- Playing a Part in History: The York Mysteries, 1951-2006
Margaret Rogerson's new book offers lively descriptions and analyses of all modern productions staged in York since the city's mystery cycle was revived for the Festival of Britain in 1951. At the same time Rogerson offers an optimistic meditation, informed by deep knowledge of the York cycle and years of playwatching, on the place of the mysteries in York's community life and Britain's broader cultural life, and on the productive interplay over the entire period between academic and performative endeavors. The study unfolds over eight chronological chapters, documenting these performances while building an argument about the medieval drama as a "theater of the people" and considering modern performances in relation to the ethos of communal performance.
In her prologue, Rogerson introduces the argument that modern performances of the York mysteries have not merely evoked "nostalgia" for a lost medieval period, but have participated in a dynamic effort to bring England's Christian past into conversation with its present-day performance culture and religious life. Rogerson views "change and continuity" as complementary forces and believes that the mysteries, whose "meanings are as varied as those who have participated in them and will do so in the future," have something profound to offer to modern audiences (15). These opinions are offered to counter skeptical views expressed by some other scholars, notably Sarah Beckwith, who argues that the medieval "sacramental" spirit of the York Play can never truly be recaptured in the context of a "commodified heritage industry." [End Page 528]
Chapter 1, "From Medieval Religious Festival to the Festival of Britain," offers essential background on the York cycle, a Creation-to-Doomsday sequence of pageants, explaining their association with the liturgical Feast of Corpus Christi and their sponsorship and processional performance by the city's craft guilds. The first chapter also includes a brief survey of the cycle's postmedieval history (its last medieval performance took place in 1569, as York sided with the Protestant monarch, and the cycle succumbed to censorship prohibiting representation of the deity onstage, which was not lifted until 1968). Rogerson contends throughout the study that the modern York mysteries, which reintroduced religious drama onto the British scene under official auspices, played an important role in the abolition of theatrical censorship.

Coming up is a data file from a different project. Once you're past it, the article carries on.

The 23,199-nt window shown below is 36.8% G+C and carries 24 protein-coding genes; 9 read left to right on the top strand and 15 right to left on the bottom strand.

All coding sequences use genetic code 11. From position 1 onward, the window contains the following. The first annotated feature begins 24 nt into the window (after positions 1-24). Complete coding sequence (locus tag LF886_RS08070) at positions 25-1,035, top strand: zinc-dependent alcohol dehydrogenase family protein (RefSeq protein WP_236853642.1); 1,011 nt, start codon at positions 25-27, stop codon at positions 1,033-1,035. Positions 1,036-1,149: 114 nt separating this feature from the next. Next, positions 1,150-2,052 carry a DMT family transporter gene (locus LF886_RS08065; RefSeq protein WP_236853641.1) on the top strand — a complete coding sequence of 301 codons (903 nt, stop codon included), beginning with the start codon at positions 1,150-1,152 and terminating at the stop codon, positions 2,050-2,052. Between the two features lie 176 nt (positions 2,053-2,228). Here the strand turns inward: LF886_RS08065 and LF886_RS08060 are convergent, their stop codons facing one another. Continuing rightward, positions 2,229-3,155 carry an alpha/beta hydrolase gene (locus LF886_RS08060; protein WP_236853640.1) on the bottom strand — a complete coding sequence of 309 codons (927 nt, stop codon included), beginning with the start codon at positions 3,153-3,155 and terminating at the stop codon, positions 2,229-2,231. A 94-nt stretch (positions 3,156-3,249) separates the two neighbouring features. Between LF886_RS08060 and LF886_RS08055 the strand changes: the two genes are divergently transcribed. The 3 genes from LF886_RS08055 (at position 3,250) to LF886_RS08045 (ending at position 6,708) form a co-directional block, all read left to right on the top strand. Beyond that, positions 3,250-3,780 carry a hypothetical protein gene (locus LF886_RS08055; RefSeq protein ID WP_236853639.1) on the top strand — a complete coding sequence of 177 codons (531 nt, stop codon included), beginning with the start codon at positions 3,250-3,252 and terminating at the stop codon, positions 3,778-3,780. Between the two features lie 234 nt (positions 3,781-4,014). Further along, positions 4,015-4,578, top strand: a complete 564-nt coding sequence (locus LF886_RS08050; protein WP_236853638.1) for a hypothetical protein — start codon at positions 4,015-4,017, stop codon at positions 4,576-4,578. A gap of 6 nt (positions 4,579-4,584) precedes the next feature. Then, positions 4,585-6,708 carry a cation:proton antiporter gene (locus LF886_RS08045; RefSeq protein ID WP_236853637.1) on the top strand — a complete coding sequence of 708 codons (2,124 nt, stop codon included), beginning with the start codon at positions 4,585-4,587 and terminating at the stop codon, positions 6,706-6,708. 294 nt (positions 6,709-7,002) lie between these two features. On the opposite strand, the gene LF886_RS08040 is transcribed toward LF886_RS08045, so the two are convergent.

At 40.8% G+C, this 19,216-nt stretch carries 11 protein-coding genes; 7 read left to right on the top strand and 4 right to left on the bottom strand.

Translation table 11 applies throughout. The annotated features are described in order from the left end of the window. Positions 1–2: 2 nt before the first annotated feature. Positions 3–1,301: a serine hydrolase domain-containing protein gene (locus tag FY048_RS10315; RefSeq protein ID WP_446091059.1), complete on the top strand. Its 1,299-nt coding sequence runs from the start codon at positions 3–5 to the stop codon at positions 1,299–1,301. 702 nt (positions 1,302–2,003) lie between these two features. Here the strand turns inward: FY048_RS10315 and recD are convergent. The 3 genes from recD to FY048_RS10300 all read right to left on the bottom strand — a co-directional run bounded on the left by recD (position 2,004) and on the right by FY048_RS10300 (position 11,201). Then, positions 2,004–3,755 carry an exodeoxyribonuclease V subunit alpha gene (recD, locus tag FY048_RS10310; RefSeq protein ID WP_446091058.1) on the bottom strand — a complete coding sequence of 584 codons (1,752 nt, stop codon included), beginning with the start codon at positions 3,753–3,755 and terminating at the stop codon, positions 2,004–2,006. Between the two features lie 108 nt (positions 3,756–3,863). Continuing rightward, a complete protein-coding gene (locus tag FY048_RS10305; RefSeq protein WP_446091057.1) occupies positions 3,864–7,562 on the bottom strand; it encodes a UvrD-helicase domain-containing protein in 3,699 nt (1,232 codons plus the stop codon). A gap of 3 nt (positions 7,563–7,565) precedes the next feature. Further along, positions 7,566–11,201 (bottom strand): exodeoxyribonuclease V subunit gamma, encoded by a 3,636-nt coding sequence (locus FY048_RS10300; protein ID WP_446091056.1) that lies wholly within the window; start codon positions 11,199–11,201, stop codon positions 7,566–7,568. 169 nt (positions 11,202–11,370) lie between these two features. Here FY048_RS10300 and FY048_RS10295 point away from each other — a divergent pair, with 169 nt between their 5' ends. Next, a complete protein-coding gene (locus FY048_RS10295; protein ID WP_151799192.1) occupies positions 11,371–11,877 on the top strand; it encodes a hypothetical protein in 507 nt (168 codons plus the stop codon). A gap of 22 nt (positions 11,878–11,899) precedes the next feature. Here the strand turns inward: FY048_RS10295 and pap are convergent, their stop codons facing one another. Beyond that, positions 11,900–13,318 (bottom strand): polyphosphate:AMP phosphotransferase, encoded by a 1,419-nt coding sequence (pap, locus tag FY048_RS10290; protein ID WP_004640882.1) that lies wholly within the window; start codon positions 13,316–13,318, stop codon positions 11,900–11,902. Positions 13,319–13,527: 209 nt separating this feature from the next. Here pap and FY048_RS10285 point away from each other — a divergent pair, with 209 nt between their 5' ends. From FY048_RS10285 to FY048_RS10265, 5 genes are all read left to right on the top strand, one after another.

The York mysteries were revived as the centerpiece of the 1951 Festival of Britain, which sponsored the performance of "ancient plays" to celebrate Britain's illustrious past and hopes for a bright future. In this context the plays were "repackaged … and publicized as 'supremely York', and, by extension, supremely British, neatly circumventing the Lord Chamberlain's concerns about sacred theatre by virtue of their antiquity" (28). Rogerson deals cogently with the anxieties raised nevertheless by the idea of reviving a Catholic cycle and documents the process that went into the selection of the mysteries as the Festival's feature attraction.
Although York's medieval playtexts were revised and amalgamated during the fifteenth and sixteenth centuries, truly massive changes were wrought to create a script for the 1951 revival. In the hands of the scriptwriter, Canon J. S. Purvis, the original forty-eight separate pageants were reduced to twenty-nine episodes in a single drama, and the text radically adapted to fit a three-and-a-half hour period. Drastic cuts were made to the Old Testament sections, as the already-prominent story of Christ's life was given absolute centrality. Though some objected to the new text's dilution of Northern dialect and flattening of original rhymes, Rogerson takes a positive long view of the effort, in view of the censorship constraints under which Purvis was working. For "[t]he 1951 script had to be passed off as a faithful transliteration from medieval to modern English; it could not be mistaken for an adaptation or a free translation" or it would fall under the censor's eye (53). Noting the irony of presenting the mysteries in the Museum Gardens amid the remains of St. Mary...